The differences between the ancient culture of Bible times and today are extreme. There were no highways full of speeding cars back then, for one thing! This is a significant point that must be taken into account. Things have definitely changed, and we need to adjust our standards accordingly.

The production of alcoholic beverages has become a multibillion dollar business now. And it's not a business I want to support by my purchase of their products! These companies spend incredible amounts of money on advertising. They show young, attractive, happy and sophisticated people imbibing. But the truth about the destructiveness of "booze" is often concealed.

Organizations such as AA (Alcoholics Anonymous) and MADD (Mothers Against Drunk Driving) deal with the devastating problems caused by drinking. Lives are ruined, and homes are broken apart by the insatiable craving for it. Alcohol is often a factor in auto accidents and in various crimes. Go to a rescue mission, as I have done, and see many there with sad stories of how drink has brought them down.

The harm caused by alcohol affects far more than the drinker. It takes its toll in broken relationships, injury to others, property damage, and more--costs not only borne by the consumers but costing all of society untold misery and billions of dollars every year.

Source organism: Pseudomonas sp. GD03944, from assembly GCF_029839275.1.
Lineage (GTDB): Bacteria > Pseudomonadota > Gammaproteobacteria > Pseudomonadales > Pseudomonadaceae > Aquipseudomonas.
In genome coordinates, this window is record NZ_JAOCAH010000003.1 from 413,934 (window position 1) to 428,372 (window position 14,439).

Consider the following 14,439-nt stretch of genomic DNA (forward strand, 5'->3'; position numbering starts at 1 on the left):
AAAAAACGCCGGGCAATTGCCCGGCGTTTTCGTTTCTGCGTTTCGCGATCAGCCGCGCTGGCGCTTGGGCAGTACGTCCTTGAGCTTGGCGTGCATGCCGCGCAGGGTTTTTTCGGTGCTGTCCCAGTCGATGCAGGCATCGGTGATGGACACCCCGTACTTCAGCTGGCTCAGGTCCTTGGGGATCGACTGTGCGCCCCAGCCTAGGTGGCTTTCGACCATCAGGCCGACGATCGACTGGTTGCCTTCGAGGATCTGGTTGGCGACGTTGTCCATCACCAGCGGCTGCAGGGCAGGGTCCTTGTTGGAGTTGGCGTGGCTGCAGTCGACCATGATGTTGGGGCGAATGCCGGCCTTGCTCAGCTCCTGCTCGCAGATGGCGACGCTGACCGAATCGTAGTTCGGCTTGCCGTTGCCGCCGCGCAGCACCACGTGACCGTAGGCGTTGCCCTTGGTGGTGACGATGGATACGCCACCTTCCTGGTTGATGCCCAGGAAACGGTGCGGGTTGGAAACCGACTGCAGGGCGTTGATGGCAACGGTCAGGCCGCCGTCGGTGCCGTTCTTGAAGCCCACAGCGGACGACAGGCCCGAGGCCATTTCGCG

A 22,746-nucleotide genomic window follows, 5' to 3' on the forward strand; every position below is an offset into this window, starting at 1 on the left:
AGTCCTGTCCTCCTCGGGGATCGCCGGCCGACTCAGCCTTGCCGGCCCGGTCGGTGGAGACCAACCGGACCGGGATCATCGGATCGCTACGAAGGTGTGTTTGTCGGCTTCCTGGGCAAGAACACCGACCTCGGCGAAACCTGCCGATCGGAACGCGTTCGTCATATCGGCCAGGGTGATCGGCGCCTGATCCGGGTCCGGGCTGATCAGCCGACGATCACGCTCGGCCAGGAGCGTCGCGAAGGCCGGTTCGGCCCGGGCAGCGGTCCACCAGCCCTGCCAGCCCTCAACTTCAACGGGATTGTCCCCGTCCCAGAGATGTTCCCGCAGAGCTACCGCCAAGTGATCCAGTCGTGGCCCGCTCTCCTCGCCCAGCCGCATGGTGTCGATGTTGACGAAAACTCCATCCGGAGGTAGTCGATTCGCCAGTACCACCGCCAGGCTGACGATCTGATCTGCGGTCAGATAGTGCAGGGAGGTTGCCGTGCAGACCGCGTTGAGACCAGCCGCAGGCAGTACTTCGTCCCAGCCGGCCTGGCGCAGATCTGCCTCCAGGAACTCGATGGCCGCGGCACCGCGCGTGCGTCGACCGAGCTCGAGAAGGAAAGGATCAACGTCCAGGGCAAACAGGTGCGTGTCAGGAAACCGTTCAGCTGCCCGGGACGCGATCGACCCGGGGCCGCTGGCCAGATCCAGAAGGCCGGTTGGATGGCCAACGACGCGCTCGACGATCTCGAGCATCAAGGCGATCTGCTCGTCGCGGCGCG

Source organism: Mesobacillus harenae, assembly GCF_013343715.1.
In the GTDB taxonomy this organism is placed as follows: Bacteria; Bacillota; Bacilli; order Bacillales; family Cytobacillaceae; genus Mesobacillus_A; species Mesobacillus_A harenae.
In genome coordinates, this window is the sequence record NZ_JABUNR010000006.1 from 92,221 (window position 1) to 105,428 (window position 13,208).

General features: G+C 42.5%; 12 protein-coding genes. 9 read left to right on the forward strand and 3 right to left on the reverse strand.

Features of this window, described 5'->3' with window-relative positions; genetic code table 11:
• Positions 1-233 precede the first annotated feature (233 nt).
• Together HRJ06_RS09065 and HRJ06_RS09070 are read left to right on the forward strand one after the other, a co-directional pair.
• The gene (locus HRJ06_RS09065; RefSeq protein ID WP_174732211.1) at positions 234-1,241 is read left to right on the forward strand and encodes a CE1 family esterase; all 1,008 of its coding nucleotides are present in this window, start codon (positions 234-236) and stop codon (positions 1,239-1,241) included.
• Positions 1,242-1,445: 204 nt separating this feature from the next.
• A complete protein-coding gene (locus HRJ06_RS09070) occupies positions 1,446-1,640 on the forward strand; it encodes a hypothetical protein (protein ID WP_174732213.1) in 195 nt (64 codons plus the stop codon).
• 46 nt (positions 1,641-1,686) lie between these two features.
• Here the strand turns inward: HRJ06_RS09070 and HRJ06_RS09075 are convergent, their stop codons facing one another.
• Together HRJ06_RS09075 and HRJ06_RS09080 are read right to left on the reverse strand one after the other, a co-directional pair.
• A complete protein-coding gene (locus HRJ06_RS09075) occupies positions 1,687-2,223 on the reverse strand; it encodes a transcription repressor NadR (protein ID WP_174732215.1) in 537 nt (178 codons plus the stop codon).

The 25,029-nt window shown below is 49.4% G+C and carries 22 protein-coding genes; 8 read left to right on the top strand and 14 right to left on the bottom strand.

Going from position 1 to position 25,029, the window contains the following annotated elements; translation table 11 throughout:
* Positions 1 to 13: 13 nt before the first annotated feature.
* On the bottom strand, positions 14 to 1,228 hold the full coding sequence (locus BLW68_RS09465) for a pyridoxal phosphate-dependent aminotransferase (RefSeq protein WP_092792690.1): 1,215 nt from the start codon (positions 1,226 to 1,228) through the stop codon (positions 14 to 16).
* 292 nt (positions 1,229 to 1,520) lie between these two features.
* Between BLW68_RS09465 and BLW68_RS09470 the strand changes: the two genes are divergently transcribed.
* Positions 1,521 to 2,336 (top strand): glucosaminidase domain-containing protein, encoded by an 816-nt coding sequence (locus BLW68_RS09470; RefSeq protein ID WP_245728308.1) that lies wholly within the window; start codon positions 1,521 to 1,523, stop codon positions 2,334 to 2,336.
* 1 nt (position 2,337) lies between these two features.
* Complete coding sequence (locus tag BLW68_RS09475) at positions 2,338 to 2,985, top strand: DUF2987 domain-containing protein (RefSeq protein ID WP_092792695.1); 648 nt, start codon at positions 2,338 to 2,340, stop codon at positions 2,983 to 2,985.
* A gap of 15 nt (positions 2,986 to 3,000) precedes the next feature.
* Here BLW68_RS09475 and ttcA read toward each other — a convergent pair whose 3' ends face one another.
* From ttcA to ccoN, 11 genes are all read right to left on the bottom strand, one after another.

Proverbs provides a sickening and graphic picture of the pitiful condition of a drunk and his addiction (Prov. 23:29-35). My own mother experienced this first hand. She became a Christian when she was a teen-ager, but she lived in a home with six brothers. Five of them were heavy drinkers, one was definitely an alcoholic. Living in that environment made her a strong advocate for total abstinence, and I'm not sorry I've followed her example.

Some seem to be able to drink and it never gets out of control. But others are hooked after just one drink. And the problem is it's not easy to tell whether you're one of the former or the latter! Since I don't know about my own susceptibility, it's something I want to stay completely away from. Why court such a destructive danger unnecessarily?

I want to be a good testimony and a good example to others. With something as dangerous as alcohol, would my drinking--even if I didn't think it was harmful for me--cause some weaker person to think it was okay for them, and thereby be ensnared? I would feel terrible about that! I see no valid reason to take such a great risk (cf. I Cor. 8:11-13).

Old Testament priests involved in ministry were commanded not to drink (Lev. 10:8-11), as were the kings of Israel (Prov. 31:4-5). In addition, one taking a special vow of dedication to God (a Nazirite) was told to "separate himself from wine [yayin] and similar drink [shekar]" (Num. 6:3).

There's a New Testament parallel on this side of the cross. Compare this to Christians who are called to wholly dedicate themselves to the Lord (Rom. 12:1-2). We are declared to be both kings and priests, a kingdom of priests to God (I Pet. 2:5, 9; Rev. 1:5-6). Should the standard be any lower for us? I think not. Christians and alcohol don't mix well!